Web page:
Finally, those interested in becoming a canine handler should have a demonstrated history of sound judgment with regard to the use of force and other tactical decision. For those department’s that utilize dual purpose dogs, a handler is equipped daily with a use of force option at all times. Like any other weapon, it should be deployed only when needed and with an articulable reason. Misuse of a K-9, particularly in use of force situations, can be a setback for a department’s K-9 program from which it may never recover. Departments utilizing single-purpose dogs (scent work only) still have a need for K-9 teams who exercise appropriate discretion with regard to searches and seizures, especially when non-offender entities are involved, such as visitors, staff or other members of the public.

Demonstrate a Great Attitude

As mentioned above, the dog is a living creature and should be treated as such. A handler’s attitude should be included when evaluating his or her ability to responsibly care of the dog. Those individuals who have a tendency to exhibit episodes of uncontrollable anger may not be best suited for a handler position. Even though a handler may not act out physically, an easily angered or frustrated individual can cause a training breakdown for the animal. So much about being an effective handler is related to patience, problem solving and a constant desire to learn.

A handler’s attitude is often reflective of their K-9 program and their department. Handlers are frequently asked to participate in demonstrations for schools or other civic organizations where they must be personable, inviting and willing to teach. Those wishing to become active as handlers should demonstrate many of those same qualities as they fulfill their duties on a daily basis.

Be Proactive

K-9 teams within correctional institutions are often tasked with actively pursuing investigations with regard to narcotics interdiction as well as other contraband trafficking. Frequently, because of their ability to move throughout facilities, K-9 handlers become active in the handling of many other types of investigations outside of their normal scope. Because of this possibility, handler candidates should establish themselves as self-starters with a solid work ethic who can work with minimal supervision. They should be willing and able to seek out, identify and take action on those things that present a security threat and to put to best use the valuable tool that they have been assigned.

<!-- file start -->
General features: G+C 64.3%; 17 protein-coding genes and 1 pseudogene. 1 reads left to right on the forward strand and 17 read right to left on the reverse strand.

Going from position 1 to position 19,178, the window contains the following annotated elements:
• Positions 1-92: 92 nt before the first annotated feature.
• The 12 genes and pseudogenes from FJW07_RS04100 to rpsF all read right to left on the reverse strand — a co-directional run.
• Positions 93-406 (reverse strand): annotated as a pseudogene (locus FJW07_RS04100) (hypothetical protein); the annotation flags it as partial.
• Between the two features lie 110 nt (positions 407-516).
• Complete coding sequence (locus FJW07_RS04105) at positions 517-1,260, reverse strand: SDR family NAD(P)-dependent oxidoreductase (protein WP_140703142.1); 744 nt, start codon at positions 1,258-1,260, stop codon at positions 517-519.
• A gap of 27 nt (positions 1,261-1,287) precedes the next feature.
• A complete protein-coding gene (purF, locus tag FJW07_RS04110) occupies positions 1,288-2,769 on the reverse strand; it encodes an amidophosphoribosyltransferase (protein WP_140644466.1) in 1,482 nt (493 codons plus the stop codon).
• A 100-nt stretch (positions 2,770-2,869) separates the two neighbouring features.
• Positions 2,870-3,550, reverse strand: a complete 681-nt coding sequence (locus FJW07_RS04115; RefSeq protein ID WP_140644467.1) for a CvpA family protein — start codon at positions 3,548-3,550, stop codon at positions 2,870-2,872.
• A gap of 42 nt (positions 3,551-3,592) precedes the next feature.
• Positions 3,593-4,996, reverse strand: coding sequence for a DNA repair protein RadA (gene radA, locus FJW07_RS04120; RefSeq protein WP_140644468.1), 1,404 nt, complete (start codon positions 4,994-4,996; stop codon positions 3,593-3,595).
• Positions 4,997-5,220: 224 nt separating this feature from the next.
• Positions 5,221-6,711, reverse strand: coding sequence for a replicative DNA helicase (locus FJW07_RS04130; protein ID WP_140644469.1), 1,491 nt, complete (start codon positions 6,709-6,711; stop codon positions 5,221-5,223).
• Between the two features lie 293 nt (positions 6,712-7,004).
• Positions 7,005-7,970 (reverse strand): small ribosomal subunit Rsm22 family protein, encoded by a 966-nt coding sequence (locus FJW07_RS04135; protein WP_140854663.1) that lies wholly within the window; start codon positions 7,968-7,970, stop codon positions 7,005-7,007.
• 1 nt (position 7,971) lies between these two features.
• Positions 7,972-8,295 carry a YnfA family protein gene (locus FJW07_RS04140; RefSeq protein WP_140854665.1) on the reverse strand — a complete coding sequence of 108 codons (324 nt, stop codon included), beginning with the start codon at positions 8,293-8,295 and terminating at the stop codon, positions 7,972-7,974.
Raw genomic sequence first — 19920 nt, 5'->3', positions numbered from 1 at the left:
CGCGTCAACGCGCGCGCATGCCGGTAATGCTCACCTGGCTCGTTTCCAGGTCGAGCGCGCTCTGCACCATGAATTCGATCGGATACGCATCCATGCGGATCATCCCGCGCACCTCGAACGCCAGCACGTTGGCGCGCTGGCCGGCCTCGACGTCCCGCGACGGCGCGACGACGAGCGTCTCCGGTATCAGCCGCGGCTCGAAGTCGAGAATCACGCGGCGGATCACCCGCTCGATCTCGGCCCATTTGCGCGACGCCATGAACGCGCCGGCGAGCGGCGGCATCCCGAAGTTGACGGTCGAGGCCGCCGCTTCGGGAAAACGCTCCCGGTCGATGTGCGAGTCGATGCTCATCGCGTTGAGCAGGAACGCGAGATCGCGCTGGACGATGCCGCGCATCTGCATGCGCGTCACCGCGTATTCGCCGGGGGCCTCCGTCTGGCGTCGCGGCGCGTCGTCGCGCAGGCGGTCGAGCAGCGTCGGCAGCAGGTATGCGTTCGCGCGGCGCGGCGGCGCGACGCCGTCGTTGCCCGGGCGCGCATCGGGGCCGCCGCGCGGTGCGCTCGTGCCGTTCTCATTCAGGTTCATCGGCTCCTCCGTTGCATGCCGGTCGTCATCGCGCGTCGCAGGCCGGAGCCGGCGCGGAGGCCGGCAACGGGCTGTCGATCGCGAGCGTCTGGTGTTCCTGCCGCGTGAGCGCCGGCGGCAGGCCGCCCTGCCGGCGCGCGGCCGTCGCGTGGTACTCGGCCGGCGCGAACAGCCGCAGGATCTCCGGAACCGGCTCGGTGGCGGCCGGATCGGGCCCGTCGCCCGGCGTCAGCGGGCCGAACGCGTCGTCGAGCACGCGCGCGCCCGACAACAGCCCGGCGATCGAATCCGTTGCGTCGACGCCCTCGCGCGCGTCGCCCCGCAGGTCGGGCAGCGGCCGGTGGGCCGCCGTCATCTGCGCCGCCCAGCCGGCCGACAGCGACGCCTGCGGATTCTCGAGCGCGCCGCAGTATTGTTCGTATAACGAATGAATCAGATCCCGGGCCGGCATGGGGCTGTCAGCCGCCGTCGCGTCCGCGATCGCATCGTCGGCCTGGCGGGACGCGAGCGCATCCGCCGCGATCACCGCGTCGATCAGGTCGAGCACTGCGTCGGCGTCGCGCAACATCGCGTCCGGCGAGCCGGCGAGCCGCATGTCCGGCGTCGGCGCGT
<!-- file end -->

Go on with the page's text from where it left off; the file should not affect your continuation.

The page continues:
Make Your Own Luck

Unfortunately, much of becoming a K-9 handler is associated with being in the right place at the right time.

As mentioned earlier, handler positions are few and far between and extremely sought after when they become available. For this reason, it is even more important that officers establish themselves as competitive candidates well before a position becomes available.

There is a quote that says, “The harder I work, the luckier I get.” This is especially relevant for those who have a dream of becoming a K-9 handler. Work hard, educate yourself, and exhibit each day those qualities desired in effective K-9 handlers.

You will then be prepared to seize the opportunity when the position presents itself. Best of luck.

Rusty began his career in 1997 working as a correctional officer at a men’s medium security prison. While working in the prison, he also served as K-9 sergeant, lieutenant and captain. He was a member of the Correctional Emergency Response Team for 15 years and held law enforcement instructor certifications in defensive tactics, chemical agents and firearms. In 2013 he became a full-time academy instructor where he instructed courses in several topics within the field of corrections and law enforcement. In 2019 he moved to his current position where he serves as a Department of Public Safety Bureau Chief. Rusty received his Bachelor’s degree in Criminal Justice Administration from Bellevue University and completed graduate work at Fort Hayes State University. Rusty can be contacted by email.